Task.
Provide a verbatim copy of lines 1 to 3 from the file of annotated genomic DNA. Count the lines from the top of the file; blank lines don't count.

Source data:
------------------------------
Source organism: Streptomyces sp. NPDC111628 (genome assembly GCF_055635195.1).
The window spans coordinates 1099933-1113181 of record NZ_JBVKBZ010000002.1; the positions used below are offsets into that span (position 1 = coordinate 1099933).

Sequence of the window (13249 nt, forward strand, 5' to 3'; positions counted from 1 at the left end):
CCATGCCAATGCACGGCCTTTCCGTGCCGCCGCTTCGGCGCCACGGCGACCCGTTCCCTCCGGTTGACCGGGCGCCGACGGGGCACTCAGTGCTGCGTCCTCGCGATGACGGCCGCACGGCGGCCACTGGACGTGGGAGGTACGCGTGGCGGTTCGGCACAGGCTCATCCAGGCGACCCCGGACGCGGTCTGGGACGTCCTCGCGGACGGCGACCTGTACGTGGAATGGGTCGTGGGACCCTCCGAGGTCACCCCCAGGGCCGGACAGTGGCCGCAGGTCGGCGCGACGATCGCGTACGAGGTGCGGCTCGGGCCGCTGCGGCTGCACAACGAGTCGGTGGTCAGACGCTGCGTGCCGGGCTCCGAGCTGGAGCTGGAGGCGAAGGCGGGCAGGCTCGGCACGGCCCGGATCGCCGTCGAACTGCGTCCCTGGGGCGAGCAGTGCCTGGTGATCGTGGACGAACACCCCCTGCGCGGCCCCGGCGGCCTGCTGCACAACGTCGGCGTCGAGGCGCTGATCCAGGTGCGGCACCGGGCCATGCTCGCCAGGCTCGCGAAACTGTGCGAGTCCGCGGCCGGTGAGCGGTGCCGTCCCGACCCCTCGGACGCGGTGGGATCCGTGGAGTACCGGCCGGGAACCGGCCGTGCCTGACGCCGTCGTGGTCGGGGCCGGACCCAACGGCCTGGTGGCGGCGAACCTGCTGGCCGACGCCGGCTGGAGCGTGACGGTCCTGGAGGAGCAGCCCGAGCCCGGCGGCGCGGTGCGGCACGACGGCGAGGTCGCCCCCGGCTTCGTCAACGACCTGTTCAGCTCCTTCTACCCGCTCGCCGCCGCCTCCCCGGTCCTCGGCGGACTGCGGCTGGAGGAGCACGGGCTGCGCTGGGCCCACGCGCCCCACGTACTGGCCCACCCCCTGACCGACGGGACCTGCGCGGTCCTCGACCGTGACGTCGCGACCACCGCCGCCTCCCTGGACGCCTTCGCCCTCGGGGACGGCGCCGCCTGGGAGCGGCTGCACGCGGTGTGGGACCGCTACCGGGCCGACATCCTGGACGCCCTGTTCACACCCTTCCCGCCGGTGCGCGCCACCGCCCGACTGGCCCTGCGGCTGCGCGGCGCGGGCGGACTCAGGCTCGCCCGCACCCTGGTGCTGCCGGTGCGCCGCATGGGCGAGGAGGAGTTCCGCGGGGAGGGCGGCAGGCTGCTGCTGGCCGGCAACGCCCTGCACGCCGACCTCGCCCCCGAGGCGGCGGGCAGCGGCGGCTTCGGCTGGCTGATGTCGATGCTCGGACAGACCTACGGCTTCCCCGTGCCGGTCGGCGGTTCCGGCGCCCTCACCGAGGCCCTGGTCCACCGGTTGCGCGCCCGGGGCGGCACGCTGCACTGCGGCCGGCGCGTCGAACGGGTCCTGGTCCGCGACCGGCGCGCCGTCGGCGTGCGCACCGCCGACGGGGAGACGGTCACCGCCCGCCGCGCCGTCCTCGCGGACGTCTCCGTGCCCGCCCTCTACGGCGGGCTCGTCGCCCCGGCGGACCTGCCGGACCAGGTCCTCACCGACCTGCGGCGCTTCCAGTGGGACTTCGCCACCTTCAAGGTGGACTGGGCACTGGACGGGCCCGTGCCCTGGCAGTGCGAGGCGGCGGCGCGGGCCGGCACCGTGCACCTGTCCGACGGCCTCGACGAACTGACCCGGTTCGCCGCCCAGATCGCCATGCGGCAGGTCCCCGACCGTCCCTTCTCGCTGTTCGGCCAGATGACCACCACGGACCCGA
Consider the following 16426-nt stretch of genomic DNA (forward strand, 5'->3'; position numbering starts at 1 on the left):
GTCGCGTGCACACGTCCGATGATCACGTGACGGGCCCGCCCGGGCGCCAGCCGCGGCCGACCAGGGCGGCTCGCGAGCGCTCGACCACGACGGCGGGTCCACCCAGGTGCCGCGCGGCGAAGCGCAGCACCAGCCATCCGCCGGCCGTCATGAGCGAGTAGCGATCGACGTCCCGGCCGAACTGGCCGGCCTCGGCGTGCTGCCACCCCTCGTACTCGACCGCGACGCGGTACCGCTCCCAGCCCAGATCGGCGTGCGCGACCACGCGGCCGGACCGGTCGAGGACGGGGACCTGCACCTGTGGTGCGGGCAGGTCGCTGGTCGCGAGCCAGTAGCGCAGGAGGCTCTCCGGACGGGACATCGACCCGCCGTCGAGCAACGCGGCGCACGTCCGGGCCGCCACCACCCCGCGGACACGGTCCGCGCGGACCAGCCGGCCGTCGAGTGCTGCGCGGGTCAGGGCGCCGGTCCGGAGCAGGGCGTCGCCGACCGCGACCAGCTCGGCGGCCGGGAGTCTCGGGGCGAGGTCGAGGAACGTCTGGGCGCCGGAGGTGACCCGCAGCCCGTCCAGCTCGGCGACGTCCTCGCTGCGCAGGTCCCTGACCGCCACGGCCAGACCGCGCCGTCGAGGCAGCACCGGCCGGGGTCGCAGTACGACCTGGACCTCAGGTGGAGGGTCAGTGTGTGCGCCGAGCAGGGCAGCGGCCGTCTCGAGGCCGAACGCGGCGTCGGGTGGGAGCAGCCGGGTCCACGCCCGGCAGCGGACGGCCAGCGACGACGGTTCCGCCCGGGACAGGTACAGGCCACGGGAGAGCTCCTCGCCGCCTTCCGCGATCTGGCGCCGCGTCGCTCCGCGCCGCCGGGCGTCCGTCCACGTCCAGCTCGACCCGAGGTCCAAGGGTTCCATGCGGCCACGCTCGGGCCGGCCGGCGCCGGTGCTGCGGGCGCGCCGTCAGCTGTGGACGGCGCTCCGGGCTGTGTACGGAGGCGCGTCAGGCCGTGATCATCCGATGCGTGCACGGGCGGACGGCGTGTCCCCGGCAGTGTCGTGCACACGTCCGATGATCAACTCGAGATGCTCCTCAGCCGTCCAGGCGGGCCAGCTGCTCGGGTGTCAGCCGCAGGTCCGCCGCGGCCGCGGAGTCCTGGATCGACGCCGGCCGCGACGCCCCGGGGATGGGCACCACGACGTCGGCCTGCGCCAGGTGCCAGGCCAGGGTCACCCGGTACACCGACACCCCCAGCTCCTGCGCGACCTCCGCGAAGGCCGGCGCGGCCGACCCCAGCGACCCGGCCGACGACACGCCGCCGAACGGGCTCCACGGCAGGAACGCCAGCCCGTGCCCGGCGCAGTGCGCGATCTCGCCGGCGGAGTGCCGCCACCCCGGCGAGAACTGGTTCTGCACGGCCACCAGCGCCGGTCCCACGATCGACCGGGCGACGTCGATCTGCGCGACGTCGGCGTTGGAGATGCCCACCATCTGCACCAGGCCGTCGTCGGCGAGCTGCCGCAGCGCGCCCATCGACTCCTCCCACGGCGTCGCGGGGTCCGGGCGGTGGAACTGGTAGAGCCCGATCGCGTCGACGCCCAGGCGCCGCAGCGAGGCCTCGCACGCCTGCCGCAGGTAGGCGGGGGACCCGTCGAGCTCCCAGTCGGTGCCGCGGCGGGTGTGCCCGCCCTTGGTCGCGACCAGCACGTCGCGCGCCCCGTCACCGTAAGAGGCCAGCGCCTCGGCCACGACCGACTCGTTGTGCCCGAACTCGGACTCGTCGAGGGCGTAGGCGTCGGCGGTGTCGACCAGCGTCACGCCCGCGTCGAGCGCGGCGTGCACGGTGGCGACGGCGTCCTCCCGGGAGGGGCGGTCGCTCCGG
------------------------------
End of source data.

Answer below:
Source organism: Streptomyces sp. NPDC111628 (genome assembly GCF_055635195.1).
The window spans coordinates 1099933-1113181 of record NZ_JBVKBZ010000002.1; the positions used below are offsets into that span (position 1 = coordinate 1099933).

Sequence of the window (13249 nt, forward strand, 5' to 3'; positions counted from 1 at the left end):